Stephen Steinberg, a sociologist, is Distinguished Professor of Urban Studies at Queens College and the Graduate Center of the City University of New York. Beginning with The Ethnic Myth (1981, 1989, 2001), his intellectual project has been to challenge prevailing orthodoxies on race and ethnicity, both in academic and popular discourses. His next book, Turning Back: The Retreat from Racial Justice in American Thought and Policy (1995, 2001) received the Oliver Cromwell Cox award for Distinguished Anti-Racist Scholarship. His most recent book, Race Relations: A Critique (Stanford University Press, 2007) was featured in the Research & Books Column of the Chronicle of Higher Education: “A Sociologist Offers a Harsh Assessment of How His Discipline Treats Race Relations,” by David Glenn. It was described by one reviewer as “a devastating exposé of a century of the discipline’s theoretical bad faith, sociological mystification, and conceptual obfuscation of what should have been the central and obvious socio-historical fact of the white oppression of people of color in the United States.” In addition to his academic publications, Steinberg has published articles in The Nation, New Politics, and other popular venues. Two of his articles were listed on the Chronicle of Higher Education’s Arts & Letters Daily: “Race Relations: The Problem with the Wrong Name,” and “Poor Reason: Culture still doesn’t explain Poverty.”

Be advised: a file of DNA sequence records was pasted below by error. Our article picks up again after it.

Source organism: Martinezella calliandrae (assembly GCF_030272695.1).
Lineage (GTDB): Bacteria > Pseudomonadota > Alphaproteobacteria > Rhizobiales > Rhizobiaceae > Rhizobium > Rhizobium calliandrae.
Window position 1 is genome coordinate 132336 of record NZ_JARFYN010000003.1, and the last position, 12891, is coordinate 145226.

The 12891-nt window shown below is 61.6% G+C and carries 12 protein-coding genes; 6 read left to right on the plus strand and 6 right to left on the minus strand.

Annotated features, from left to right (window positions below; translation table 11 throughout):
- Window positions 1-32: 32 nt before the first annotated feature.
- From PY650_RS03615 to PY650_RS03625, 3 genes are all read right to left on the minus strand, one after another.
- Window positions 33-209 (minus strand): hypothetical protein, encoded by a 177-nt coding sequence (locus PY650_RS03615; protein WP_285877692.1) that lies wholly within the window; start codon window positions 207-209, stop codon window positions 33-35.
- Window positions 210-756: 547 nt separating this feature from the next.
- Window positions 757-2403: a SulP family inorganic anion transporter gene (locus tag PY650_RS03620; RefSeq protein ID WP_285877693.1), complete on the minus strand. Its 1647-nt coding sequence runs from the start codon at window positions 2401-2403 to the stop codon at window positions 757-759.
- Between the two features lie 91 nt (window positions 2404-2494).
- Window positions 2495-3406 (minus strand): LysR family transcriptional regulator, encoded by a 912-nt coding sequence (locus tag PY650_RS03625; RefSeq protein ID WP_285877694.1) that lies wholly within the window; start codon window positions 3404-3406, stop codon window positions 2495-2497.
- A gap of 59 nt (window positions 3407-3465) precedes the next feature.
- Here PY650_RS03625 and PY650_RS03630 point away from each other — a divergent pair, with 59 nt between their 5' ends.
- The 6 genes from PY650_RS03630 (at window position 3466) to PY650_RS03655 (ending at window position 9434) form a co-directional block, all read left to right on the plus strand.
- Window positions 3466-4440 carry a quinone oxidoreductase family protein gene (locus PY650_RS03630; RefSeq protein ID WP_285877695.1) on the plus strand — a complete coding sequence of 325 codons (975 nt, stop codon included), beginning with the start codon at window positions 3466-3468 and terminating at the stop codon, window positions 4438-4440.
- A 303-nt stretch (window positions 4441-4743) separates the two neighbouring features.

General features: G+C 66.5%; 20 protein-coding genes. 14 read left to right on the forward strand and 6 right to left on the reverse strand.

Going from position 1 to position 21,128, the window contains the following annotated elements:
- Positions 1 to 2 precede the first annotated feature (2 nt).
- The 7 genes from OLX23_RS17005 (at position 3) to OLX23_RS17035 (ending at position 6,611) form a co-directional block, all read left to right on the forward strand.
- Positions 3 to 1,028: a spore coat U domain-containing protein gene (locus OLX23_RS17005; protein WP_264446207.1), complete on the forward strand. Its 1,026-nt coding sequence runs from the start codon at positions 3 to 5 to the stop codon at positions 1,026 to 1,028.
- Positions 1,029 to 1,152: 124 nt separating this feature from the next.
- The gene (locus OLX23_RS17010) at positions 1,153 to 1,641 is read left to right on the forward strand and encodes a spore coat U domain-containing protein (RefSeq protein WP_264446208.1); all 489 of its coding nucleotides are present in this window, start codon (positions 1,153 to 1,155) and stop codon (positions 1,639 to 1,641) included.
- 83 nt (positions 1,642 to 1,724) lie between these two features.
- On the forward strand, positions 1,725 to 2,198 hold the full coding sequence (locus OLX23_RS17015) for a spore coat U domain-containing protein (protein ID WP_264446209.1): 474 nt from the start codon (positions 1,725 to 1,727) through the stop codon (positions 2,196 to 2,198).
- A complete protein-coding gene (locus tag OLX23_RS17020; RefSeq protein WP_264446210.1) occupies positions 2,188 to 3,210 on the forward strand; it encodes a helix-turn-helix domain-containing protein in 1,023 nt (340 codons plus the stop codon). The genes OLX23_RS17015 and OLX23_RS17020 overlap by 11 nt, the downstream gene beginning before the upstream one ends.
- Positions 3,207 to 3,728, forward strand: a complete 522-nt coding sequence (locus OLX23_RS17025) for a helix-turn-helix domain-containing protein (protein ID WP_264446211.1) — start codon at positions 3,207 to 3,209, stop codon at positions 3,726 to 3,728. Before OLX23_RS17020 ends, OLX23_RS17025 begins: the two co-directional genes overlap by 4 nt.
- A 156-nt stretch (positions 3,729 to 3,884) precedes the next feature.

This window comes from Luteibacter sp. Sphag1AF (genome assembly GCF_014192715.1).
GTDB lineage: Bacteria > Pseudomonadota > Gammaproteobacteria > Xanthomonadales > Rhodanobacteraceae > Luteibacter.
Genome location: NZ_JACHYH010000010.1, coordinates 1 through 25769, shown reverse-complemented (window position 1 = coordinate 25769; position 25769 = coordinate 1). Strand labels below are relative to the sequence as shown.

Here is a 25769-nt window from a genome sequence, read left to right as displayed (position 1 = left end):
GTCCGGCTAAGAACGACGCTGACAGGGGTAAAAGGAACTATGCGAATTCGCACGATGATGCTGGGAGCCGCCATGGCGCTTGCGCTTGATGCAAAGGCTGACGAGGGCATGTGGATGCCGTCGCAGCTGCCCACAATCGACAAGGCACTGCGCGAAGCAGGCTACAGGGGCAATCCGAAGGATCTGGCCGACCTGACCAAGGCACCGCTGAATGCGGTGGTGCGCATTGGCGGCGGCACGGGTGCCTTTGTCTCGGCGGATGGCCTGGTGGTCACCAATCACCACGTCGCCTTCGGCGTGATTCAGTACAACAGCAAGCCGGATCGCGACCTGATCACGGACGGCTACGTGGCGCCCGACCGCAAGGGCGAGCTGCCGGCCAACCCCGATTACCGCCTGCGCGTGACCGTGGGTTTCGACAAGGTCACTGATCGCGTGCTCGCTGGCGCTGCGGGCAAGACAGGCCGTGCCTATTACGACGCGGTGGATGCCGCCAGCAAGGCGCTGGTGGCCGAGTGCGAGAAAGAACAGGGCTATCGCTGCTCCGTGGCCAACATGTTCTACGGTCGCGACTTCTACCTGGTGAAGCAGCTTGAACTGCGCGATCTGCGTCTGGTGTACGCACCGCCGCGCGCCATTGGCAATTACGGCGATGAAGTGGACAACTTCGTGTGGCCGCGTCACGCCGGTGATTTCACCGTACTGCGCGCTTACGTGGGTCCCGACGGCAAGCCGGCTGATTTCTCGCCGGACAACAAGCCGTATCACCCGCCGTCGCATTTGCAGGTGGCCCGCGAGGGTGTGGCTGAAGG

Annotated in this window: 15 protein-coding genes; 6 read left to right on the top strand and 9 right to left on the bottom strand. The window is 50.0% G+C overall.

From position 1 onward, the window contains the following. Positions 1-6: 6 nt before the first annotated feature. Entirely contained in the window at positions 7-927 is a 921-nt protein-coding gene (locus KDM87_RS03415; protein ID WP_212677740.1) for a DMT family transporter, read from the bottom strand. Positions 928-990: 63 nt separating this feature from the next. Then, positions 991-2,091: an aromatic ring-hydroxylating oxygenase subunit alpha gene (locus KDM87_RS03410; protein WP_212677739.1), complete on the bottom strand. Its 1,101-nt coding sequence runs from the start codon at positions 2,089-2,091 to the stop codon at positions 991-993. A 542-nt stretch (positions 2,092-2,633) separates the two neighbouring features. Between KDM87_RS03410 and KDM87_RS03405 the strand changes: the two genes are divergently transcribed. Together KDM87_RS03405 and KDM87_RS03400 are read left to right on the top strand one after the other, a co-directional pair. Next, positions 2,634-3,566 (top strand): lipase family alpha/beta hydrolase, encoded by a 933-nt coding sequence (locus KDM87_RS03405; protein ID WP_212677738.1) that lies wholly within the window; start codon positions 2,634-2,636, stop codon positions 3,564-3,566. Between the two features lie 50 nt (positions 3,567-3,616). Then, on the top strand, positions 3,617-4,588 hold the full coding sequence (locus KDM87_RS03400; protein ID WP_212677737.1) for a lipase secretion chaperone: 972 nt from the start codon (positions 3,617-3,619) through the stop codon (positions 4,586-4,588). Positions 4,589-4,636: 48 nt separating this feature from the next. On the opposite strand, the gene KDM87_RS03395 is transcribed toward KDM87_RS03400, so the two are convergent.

Recent papers include:
“Two Children of Empire: Michael Banton and John Rex,” Symposium, Ethnic and Racial Studies Review, forthcoming.
“The Myth of Ethnic Success: Old Wine in New Bottles,” Scheduled for publication in Ronald Bayor, Ed., Handbook on American Immigration and Ethnicity (Oxford University Press, 2015).
“Tiger Couple Gets It Wrong on Immigrant Success,” Boston Review (March 11, 2014).
“The Long View of the Melting Pot,” Ethnic and Racial Studies Review, Vol. 37:5 (2014): 790-794.
“Race and Counterrevolution,” New Politics (Winter 2013)
“The Birth and Death of Affirmative Action: Is Resurrection Possible?” Scheduled for publication in a volume to be published by the Korematsu Center of the Seattle University Law School.
“Two Cheers for Race and Reflexivity,” Symposium on Race and Reflexivity, Ethnic and Racial Studies, Vol. 35:4 (2012): 608-13.
“Medicare and the Lessons of History,” Contexts. Vol. 10, No. 4 (Fall 2011): 62-63.
“The Role of Race in the Devolution of the Left,” LOGOS (2011: Vol. 10, issue 2)
“Poor Reason: Culture still doesn’t explain poverty.” Boston Review (January 13, 2011)
“The Myth of Concentrated Poverty” in The Integration Debate: Competing Futures for American Cities, Ed. by Chester Hartman and Gregory D. Squires (Routledge, 2010).